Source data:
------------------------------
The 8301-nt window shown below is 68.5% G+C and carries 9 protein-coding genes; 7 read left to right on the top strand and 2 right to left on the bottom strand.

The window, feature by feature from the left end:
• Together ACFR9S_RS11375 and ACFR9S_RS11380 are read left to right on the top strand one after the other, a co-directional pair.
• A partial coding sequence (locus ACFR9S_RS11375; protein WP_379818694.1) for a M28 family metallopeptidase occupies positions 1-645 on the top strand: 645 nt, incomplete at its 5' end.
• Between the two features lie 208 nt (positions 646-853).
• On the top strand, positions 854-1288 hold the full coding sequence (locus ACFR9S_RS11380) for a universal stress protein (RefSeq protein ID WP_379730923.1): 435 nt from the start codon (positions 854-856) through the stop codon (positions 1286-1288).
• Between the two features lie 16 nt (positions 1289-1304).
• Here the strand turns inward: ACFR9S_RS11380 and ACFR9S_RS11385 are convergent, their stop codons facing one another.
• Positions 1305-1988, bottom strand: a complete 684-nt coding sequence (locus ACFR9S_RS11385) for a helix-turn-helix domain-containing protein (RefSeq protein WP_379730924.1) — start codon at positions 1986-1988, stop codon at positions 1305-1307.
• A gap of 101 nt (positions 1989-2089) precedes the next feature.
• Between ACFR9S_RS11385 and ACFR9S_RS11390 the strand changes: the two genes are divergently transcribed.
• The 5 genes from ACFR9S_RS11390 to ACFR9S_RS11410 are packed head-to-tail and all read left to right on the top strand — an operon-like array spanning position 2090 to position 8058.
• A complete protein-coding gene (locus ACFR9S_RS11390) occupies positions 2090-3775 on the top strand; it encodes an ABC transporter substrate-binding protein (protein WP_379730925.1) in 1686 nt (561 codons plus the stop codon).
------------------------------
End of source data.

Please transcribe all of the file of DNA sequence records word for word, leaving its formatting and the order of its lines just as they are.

The 8301-nt window shown below is 68.5% G+C and carries 9 protein-coding genes; 7 read left to right on the top strand and 2 right to left on the bottom strand.

The window, feature by feature from the left end:
• Together ACFR9S_RS11375 and ACFR9S_RS11380 are read left to right on the top strand one after the other, a co-directional pair.
• A partial coding sequence (locus ACFR9S_RS11375; protein WP_379818694.1) for a M28 family metallopeptidase occupies positions 1-645 on the top strand: 645 nt, incomplete at its 5' end.
• Between the two features lie 208 nt (positions 646-853).
• On the top strand, positions 854-1288 hold the full coding sequence (locus ACFR9S_RS11380) for a universal stress protein (RefSeq protein ID WP_379730923.1): 435 nt from the start codon (positions 854-856) through the stop codon (positions 1286-1288).
• Between the two features lie 16 nt (positions 1289-1304).
• Here the strand turns inward: ACFR9S_RS11380 and ACFR9S_RS11385 are convergent, their stop codons facing one another.
• Positions 1305-1988, bottom strand: a complete 684-nt coding sequence (locus ACFR9S_RS11385) for a helix-turn-helix domain-containing protein (RefSeq protein WP_379730924.1) — start codon at positions 1986-1988, stop codon at positions 1305-1307.
• A gap of 101 nt (positions 1989-2089) precedes the next feature.
• Between ACFR9S_RS11385 and ACFR9S_RS11390 the strand changes: the two genes are divergently transcribed.
• The 5 genes from ACFR9S_RS11390 to ACFR9S_RS11410 are packed head-to-tail and all read left to right on the top strand — an operon-like array spanning position 2090 to position 8058.
• A complete protein-coding gene (locus ACFR9S_RS11390) occupies positions 2090-3775 on the top strand; it encodes an ABC transporter substrate-binding protein (protein WP_379730925.1) in 1686 nt (561 codons plus the stop codon).